NICK BUNKER is the author of three non-fiction books, including An Empire On The Edge: How Britain Came to Fight America, which was a finalist for the Pulitzer Prize for History and won the 2015 George Washington Prize. His current book, Young Benjamin Franklin: the Birth of Ingenuity, tells the story of Franklin’s origins and early life and his emergence as America’s first great scientist. Born in London and educated in the UK at King’s College, Cambridge and then in New York at Columbia University, Bunker started out as a newspaper reporter in Liverpool in the 1980s and then moved to the Financial Times. After leaving journalism he worked in the stock market and in corporate finance, chiefly for the HongKong and Shanghai Banking Corporation. A keen mountain walker, he now lives in the English cathedral city of Lincoln with his wife Sue and their otterhound, Mercury.

GEORGE BOUDREAU is a cultural historian of early Anglo-America, specializing in the history of Philadelphia, the work of Benjamin Franklin, and public history. He has published extensively, and his 2012 book Independence: A Guide to Historic Philadelphia (Westholme 2012, paperback 2016) explores the sites related to the nation’s founding and the diverse people who lived within them. Penn State Press will release his co-edited collection, A Material World: Culture, Society, and the Life of Things in spring 2019. Boudreau was the founding editor of the journal Early American Studies, and has won six major grants from the National Endowment for the Humanities to educate teachers about Benjamin Franklin and the eighteenth century. In addition, he has been awarded research fellowships from the International Center for Jefferson Studies at Monticello, the Library Company of Philadelphia, Winterthur Museum and Library, the American Philosophical Society, and the David Library of the American Revolution. A 1998 Ph.D. from Indiana University, he is currently senior research associate at the McNeil Center for Early American Studies at the University of Pennsylvania. He a postdoctoral fellow at Jamestown Rediscovery and the Omohundro Institute for Early American History and Culture at Williamsburg in fall 2018.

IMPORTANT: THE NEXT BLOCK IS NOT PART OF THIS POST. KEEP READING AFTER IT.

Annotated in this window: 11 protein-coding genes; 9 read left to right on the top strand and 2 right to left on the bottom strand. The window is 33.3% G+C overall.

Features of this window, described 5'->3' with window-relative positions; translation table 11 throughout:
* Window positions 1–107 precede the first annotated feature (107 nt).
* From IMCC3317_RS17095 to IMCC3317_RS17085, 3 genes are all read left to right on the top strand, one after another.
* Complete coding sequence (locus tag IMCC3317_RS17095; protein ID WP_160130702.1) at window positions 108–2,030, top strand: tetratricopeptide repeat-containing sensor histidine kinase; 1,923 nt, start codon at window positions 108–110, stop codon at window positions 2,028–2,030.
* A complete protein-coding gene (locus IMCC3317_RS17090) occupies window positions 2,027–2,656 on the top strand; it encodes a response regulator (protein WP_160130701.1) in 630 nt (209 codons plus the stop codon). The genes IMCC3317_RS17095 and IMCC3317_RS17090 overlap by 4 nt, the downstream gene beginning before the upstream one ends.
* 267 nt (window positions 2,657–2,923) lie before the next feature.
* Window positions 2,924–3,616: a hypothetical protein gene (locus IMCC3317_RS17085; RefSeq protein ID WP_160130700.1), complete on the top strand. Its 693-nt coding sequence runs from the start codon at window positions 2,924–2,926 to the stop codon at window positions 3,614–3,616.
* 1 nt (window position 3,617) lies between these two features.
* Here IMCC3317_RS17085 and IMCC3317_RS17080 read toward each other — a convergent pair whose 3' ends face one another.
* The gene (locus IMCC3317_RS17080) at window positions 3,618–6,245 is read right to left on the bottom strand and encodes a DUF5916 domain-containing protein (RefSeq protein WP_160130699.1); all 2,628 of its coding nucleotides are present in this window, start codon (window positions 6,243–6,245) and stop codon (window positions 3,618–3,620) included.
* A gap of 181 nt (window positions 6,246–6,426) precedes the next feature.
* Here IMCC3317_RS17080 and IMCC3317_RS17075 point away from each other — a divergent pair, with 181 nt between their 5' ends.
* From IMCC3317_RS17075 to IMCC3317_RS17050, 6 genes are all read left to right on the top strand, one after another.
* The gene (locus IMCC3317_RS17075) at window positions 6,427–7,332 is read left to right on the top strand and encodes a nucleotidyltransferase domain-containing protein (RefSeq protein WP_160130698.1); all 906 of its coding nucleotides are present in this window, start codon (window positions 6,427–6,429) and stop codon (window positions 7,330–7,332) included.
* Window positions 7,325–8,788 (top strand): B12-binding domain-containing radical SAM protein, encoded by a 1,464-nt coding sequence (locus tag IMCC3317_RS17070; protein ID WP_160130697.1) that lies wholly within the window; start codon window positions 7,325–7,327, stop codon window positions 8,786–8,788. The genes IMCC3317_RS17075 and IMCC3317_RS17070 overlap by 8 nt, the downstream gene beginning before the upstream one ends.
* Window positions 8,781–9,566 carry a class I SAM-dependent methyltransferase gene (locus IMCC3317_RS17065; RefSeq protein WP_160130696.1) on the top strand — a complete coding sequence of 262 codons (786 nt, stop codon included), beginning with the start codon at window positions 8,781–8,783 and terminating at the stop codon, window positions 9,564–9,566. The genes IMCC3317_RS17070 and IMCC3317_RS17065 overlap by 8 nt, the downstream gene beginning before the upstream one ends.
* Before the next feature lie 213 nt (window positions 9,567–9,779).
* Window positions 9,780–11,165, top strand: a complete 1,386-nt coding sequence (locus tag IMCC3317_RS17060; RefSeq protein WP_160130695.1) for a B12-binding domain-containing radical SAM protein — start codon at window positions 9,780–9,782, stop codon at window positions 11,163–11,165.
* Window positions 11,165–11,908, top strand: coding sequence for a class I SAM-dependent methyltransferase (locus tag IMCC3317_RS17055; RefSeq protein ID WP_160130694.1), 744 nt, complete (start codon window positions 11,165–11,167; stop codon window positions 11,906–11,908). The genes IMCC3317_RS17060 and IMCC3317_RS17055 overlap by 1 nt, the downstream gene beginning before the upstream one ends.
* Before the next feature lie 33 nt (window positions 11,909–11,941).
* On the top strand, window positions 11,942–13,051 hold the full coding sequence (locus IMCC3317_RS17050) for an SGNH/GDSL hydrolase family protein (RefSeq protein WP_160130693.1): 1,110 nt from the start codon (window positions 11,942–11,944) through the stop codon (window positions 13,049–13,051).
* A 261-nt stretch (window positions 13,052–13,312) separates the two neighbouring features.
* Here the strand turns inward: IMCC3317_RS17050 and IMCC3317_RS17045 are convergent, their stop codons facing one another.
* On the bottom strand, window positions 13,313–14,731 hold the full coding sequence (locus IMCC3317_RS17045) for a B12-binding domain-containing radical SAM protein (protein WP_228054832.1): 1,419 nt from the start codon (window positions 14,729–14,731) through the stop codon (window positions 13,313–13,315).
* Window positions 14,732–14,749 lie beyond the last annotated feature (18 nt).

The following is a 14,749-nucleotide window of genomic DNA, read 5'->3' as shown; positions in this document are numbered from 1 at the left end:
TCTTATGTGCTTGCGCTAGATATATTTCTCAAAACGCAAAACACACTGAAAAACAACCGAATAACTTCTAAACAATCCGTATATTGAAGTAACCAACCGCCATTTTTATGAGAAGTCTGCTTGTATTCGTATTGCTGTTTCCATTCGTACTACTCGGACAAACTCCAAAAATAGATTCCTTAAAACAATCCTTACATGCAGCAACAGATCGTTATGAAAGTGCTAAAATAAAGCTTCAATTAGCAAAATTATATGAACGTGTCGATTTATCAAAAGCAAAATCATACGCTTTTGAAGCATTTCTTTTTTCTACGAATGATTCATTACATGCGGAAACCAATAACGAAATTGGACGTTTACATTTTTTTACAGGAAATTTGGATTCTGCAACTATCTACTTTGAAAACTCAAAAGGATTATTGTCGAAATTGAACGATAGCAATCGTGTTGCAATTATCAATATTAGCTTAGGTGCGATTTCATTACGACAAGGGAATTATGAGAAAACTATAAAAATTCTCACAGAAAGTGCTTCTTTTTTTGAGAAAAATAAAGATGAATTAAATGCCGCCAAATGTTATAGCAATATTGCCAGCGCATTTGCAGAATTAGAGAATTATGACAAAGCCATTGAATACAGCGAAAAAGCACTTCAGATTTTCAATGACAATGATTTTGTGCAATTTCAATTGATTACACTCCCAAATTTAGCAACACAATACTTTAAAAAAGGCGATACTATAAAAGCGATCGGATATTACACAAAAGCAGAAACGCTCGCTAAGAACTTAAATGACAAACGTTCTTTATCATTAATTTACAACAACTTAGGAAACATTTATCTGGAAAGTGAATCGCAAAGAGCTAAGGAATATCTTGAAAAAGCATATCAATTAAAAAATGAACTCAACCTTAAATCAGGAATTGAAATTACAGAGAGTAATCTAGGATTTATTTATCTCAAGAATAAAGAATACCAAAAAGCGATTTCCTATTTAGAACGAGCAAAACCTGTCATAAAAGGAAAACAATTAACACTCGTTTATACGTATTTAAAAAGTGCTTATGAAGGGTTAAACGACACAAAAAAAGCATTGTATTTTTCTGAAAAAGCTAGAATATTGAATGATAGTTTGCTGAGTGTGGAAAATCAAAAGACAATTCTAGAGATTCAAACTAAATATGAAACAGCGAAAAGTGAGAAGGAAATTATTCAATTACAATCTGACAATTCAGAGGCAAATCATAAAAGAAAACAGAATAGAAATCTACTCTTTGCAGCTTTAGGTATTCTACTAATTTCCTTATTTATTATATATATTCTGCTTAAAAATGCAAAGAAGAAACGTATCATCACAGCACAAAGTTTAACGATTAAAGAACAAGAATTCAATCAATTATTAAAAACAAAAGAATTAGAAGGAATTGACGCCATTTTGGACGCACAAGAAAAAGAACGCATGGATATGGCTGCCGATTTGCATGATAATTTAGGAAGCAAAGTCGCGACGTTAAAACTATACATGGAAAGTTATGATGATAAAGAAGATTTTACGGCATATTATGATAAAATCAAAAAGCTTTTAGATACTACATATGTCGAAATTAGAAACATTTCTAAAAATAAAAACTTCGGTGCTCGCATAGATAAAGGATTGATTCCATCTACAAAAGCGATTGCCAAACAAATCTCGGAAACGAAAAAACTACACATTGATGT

Young Benjamin Franklin: The Birth of Ingenuity Cover Image
ISBN: 9781101874417
Availability: On Our Shelves Now
Published: Knopf - September 18th, 2018

Independence: A Guide to Historic Philadelphia Cover Image
ISBN: 9781594162596
Availability: Usually Ships in 1-5 Days
Published: Westholme Publishing - April 10th, 2016

Event date: 
Wednesday, January 16, 2019 - 6:30pm to 7:30pm
Event address: 
Penn Book Center
130 S 34th Street
Philadelphia, PA 19104

Rabeah Ghaffari's TO KEEP THE SUN ALIVE

Please join us for a reading and discussion with Rabeah Ghaffari—author of TO KEEP THE SUN ALIVE—who will be in conversation with Bill Figueroa!